Tag Archives: waste

Learning flow with the Lean Dot Game

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Yesterday we had one of our regularly occurring so called Agile Lunch & Learn in the tribe at Spotify I currently work. We wanted to make the lunch about why it is often better not to work and focus on flow than to maximize your work and focus on resource efficiency. I searched for something in the Crisp bag of games. Pass the pennies – more about big batches. Kanban  tothpicks – to many rounds and variables. Folding envelopes – again more batches. Eventually I found the Lean Dot game.

Result board from a round of the Lean Dot Game

Result board from a round of the Lean Dot Game

What a find! This game will be with me for a long time. The best flow game there is, with extremply simple props: post-it notes and colored dots. You can run it  in an hour and get tons of experiences and stuff to discuss, such as:

  • Why it’s better to slow down
  • Adapt to bottlenecks
  • Batch sizes
  • Little’s law illustrated
  • Waste and inventory
  • Customer collaboration
  • In process testing
  • And more, and more, and more…

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Dealing with technical debt

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Technical debt is a metafor created by Ward Cunningham to describe situation where shortcuts taken in the software process  will bites us back. Read Martin Fowlers excellent summary if you want do dig in on the subject.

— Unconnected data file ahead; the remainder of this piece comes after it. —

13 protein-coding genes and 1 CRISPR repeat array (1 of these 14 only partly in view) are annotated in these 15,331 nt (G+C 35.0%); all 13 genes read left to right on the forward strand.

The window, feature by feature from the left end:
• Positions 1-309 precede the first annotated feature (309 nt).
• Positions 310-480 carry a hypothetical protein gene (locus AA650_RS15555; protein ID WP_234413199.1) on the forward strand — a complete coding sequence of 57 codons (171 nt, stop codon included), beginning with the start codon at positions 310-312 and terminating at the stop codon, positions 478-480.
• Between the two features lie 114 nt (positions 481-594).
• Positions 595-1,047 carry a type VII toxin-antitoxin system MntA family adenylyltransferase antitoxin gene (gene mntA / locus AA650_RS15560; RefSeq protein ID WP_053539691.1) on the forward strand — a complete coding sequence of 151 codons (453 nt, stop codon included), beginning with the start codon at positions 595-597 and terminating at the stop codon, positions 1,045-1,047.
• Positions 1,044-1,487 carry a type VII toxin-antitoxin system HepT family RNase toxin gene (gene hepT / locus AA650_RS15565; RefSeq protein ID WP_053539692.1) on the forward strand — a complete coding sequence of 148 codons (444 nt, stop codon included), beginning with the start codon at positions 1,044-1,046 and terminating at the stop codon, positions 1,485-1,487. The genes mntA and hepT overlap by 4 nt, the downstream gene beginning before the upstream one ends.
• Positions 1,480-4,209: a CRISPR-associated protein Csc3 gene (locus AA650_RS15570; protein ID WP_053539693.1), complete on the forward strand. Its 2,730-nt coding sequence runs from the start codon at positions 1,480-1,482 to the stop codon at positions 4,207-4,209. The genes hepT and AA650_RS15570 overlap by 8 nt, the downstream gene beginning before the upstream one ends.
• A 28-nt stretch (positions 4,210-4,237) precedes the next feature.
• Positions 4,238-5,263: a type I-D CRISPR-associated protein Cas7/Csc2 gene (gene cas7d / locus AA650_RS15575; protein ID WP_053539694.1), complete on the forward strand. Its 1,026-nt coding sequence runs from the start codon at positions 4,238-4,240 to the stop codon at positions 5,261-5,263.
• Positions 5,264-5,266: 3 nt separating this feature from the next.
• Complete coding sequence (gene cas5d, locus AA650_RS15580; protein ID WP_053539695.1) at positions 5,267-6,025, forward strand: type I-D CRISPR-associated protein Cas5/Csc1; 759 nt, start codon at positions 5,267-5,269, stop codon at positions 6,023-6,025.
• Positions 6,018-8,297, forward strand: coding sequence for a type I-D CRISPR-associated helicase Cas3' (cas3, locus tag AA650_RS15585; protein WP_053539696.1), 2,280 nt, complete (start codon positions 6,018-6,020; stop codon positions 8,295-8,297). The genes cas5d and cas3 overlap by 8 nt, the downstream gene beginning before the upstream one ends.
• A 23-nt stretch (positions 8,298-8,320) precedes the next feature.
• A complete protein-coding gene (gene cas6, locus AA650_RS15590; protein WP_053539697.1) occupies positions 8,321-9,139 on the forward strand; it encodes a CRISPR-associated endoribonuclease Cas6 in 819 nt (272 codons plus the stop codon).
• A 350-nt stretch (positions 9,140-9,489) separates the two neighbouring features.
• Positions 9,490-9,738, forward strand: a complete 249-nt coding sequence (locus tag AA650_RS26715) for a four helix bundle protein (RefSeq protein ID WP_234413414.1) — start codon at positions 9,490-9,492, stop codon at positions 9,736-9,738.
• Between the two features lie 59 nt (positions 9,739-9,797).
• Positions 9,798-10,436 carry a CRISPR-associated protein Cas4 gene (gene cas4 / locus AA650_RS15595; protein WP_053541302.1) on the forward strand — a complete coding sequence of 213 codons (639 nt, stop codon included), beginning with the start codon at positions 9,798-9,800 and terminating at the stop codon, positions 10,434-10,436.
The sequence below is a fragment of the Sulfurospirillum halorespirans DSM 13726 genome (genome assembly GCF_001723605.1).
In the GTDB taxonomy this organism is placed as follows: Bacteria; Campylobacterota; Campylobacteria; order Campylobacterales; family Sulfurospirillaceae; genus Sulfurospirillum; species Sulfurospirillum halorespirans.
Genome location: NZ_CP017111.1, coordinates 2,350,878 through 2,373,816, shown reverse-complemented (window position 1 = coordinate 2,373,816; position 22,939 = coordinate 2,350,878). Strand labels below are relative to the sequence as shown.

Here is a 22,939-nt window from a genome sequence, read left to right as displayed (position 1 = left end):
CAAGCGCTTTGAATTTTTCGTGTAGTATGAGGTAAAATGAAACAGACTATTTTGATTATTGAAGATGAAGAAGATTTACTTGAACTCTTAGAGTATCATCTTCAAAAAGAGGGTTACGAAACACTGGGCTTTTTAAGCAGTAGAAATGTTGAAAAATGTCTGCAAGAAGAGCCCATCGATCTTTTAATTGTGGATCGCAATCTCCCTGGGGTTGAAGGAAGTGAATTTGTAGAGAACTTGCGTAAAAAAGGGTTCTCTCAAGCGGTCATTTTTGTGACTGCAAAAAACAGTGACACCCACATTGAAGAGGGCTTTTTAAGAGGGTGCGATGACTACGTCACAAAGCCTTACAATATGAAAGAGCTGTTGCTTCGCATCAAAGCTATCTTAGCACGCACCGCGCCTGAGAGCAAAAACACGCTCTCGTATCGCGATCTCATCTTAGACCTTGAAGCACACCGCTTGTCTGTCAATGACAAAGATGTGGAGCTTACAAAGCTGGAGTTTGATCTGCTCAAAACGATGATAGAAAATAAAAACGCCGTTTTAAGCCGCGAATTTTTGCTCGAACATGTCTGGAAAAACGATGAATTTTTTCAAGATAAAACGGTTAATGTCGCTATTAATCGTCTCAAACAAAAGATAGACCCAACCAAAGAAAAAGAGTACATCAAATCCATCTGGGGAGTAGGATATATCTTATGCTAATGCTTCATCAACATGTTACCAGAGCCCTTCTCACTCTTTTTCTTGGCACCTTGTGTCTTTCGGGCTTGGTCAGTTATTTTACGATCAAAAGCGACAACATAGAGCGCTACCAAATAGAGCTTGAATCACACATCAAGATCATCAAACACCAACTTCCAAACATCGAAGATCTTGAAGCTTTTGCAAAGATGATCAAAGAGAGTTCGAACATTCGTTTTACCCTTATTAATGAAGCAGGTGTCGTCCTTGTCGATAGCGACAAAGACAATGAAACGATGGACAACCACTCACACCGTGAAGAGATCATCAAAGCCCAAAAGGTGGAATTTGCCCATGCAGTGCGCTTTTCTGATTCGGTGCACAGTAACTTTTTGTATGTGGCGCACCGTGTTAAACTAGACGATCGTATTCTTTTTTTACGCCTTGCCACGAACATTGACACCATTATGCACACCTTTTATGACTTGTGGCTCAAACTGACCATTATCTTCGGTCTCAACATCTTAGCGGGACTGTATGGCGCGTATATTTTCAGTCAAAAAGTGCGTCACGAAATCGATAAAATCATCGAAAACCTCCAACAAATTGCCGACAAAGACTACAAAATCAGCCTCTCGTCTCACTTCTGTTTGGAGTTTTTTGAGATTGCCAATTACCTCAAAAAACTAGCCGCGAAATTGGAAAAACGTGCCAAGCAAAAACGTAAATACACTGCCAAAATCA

There are many reasons for occurrence of technical debt, and not all are bad. A start up company for example might need to deploy pre maturely in order to finance it’s existence.

The problem arises when a team needs slack from their product owner to deal with technical debt. It might not always strike the product owner as a good deal, especially since the tech stuff are mostly makes sense to the developer more that  to the product owner.

If unlucky, the constant need to explain yourself can move the team into a deadlock where improvements don’t take place. To prevent this, here is an alternative approach!

Define actions to remove technical debt as any work made to fix the seven wastes of software developments.

  • Extra features
  • Partially done work
  • Extra efforts (discarded knowledge, reversed descisions)
  • Handoffs
  • Task switching
  • Delays
  • Defects

So whenever you do work of technical debt and your product owner asks you what you did, link it to one of the wastes of software development.